EuroChem study says Russian soils lose too much calcium and magnesium
“According to agrochemical surveys, up to 35% of arable soils in Russia have high acidity, that is, they are characterized by a lack of calcium and magnesium,” said Maria Vizirskaya, Head of Development of the EuroChem Agronomic Service.
As follows from her statement, calcium and magnesium are vital elements in terms of soil fertility. They are part of the soil-absorbing complex, and if there are enough of them, then the soil has favorable properties – it passes air and water well. If any violations occur, then hydrogen, aluminum, and iron begin to dominate in the soil-absorbing complex, and acidity increases. That is, very often the lack of calcium and magnesium is associated with acidity.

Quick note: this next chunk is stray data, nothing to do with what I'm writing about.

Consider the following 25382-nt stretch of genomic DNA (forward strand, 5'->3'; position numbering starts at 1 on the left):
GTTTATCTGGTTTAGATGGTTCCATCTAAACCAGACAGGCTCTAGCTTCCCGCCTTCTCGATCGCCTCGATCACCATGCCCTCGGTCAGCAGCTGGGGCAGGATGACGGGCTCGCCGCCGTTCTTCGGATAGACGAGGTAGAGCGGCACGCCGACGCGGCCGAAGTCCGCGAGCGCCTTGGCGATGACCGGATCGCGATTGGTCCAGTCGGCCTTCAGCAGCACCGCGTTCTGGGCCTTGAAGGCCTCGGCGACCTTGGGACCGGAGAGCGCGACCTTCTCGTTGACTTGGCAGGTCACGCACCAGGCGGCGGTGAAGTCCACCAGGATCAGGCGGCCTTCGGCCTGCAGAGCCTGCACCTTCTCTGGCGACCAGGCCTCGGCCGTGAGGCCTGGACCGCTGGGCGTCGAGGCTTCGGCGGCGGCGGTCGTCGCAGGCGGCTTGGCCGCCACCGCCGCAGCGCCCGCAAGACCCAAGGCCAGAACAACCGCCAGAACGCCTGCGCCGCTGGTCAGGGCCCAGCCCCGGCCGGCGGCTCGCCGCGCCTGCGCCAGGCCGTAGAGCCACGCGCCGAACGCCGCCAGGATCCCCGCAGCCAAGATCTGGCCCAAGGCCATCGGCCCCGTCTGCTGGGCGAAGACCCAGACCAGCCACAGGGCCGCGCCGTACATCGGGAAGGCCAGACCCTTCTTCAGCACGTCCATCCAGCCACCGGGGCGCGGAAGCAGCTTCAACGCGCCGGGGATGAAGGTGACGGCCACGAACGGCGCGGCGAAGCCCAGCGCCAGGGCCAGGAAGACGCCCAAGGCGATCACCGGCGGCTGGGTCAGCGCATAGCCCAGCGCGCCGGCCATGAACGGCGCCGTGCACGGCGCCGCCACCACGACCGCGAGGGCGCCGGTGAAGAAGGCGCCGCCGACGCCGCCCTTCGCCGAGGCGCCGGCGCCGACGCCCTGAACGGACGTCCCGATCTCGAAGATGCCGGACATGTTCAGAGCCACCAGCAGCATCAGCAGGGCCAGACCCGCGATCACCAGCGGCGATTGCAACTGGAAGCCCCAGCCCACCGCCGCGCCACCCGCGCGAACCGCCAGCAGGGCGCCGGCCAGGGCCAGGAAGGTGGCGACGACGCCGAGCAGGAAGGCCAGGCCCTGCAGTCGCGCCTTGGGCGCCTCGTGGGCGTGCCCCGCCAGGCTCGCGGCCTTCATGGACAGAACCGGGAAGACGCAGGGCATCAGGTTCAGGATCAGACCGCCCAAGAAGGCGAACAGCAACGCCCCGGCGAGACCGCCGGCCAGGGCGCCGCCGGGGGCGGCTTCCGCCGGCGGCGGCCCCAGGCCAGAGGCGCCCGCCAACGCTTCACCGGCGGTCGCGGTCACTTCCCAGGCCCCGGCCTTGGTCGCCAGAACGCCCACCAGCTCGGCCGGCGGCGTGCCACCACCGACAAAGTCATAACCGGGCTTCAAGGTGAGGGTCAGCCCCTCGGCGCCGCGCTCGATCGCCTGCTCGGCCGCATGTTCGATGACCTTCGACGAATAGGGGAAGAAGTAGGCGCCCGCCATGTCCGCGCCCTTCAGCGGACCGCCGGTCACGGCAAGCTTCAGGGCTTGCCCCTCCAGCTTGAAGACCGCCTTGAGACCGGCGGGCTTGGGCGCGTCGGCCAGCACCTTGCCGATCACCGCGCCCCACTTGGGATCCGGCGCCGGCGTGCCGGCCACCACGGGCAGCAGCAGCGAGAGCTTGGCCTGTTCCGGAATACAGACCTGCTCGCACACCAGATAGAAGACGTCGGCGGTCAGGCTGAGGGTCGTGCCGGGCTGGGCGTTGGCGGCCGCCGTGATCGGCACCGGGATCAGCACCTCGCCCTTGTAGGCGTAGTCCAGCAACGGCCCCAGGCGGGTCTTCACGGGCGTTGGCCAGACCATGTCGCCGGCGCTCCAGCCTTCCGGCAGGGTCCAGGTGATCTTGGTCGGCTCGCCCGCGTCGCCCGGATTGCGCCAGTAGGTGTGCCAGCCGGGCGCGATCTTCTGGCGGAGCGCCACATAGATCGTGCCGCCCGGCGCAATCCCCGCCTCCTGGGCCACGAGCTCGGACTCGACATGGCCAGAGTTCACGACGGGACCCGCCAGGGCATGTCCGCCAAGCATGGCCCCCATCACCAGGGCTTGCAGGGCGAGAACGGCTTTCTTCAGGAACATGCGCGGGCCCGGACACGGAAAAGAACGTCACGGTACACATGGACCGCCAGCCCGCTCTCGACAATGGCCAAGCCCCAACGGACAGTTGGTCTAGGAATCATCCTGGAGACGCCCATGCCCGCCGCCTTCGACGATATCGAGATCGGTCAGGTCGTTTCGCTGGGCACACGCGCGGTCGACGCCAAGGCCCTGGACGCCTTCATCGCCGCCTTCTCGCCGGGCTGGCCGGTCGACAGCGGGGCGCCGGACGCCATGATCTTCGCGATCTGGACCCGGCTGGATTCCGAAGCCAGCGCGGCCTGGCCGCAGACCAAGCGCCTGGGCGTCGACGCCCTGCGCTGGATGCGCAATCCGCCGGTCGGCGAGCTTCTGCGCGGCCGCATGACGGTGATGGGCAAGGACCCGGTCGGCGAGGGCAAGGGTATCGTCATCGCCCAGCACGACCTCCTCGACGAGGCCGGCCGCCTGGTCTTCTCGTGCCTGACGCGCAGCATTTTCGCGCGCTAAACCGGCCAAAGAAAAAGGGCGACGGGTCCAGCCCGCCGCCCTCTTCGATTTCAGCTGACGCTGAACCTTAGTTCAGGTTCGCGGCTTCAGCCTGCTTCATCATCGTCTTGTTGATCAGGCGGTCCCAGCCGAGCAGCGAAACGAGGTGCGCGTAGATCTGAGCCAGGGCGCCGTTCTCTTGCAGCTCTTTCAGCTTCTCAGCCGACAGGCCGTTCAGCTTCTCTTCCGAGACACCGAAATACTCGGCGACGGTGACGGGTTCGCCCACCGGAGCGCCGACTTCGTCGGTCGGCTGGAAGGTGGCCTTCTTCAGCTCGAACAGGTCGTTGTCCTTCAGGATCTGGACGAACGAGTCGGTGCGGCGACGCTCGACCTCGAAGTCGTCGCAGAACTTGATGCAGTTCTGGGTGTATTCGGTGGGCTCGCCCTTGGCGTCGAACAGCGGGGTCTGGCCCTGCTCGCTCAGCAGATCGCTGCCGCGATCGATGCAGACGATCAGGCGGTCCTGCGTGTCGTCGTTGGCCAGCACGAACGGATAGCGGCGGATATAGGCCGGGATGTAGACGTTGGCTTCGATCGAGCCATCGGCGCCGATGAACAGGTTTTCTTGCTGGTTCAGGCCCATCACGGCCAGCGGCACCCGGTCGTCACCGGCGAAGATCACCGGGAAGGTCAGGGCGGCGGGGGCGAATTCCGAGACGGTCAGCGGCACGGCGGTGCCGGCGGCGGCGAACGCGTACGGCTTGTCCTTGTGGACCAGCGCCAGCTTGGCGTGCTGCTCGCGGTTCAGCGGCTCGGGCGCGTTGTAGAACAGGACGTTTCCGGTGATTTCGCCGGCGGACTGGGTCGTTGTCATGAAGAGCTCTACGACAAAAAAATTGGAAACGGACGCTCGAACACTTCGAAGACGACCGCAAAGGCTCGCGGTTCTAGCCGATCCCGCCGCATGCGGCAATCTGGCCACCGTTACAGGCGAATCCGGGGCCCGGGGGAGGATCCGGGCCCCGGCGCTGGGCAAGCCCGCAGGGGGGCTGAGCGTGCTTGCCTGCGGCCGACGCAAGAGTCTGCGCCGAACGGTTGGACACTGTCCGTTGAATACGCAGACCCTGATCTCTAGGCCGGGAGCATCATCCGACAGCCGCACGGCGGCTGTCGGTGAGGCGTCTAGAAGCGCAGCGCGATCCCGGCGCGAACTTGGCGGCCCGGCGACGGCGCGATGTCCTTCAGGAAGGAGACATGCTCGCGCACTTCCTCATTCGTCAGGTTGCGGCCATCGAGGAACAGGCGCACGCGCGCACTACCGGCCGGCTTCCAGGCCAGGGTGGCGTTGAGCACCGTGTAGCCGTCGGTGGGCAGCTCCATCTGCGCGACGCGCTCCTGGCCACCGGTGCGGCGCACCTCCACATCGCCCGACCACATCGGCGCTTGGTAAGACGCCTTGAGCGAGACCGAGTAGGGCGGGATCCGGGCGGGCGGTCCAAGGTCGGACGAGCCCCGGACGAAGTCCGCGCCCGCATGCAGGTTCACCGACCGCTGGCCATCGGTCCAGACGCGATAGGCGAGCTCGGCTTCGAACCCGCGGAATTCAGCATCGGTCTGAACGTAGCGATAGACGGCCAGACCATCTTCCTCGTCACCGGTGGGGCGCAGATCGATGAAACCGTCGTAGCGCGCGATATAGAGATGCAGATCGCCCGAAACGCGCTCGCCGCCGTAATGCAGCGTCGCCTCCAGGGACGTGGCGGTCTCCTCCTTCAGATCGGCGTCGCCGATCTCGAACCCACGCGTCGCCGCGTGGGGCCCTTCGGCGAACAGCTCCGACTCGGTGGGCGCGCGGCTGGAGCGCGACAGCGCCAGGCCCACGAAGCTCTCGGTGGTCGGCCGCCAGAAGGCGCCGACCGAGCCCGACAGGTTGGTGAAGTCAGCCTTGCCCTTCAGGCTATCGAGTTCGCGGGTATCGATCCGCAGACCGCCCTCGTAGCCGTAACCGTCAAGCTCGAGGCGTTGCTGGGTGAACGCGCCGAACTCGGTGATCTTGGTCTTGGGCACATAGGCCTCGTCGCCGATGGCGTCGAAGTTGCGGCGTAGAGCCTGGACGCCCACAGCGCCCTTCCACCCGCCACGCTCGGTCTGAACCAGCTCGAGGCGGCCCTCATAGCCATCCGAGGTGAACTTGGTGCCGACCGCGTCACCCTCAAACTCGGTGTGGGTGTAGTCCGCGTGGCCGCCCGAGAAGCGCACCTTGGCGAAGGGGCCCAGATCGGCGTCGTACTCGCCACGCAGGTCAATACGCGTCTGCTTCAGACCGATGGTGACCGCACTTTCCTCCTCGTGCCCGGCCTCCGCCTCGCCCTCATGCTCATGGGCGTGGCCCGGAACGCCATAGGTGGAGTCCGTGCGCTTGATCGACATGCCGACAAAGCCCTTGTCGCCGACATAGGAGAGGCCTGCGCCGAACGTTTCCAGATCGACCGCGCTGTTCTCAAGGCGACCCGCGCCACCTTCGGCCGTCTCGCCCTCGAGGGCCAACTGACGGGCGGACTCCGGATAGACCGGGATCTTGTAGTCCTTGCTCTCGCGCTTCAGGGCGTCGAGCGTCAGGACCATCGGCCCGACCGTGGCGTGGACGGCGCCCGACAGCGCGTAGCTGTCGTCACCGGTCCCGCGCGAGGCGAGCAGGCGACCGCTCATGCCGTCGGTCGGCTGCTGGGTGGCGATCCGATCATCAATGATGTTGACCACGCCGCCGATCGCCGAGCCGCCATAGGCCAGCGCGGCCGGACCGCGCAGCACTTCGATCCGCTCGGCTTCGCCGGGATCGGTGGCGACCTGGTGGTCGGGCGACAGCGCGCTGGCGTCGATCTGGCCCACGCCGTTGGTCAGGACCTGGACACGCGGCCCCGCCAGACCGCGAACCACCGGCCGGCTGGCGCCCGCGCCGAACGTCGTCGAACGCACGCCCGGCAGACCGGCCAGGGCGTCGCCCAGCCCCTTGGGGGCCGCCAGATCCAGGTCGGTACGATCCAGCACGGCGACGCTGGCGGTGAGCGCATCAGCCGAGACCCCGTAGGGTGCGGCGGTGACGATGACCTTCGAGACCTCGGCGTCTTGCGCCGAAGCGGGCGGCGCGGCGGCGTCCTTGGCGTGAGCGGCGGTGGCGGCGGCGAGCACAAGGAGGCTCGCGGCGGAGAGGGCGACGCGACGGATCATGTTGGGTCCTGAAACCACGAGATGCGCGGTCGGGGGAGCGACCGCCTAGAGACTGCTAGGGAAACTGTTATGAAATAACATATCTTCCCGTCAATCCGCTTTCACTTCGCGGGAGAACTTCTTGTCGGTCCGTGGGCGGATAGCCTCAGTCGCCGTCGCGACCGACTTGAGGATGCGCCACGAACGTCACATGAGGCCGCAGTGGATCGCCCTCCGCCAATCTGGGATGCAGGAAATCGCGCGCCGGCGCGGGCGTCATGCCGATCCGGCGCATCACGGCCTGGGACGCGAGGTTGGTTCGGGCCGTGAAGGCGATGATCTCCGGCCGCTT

Maria Vizirskaya noted that an increase in crop yields is accompanied by an increase in the removal of calcium and magnesium from soils.
“Since the yield has increased, the removal of calcium and magnesium from their soil has also sharply raised: in the 1970s their total removal was 20-30 kg per 1 hectare but now it exceeds 50 kg,” Maria Vizirskaya said.
Therefore, to preserve the fertility of arable lands, it’s recommended to use calcium and magnesium fertilizers to feed the crops grown on them through roots and leaves and ameliorants to improve their structure.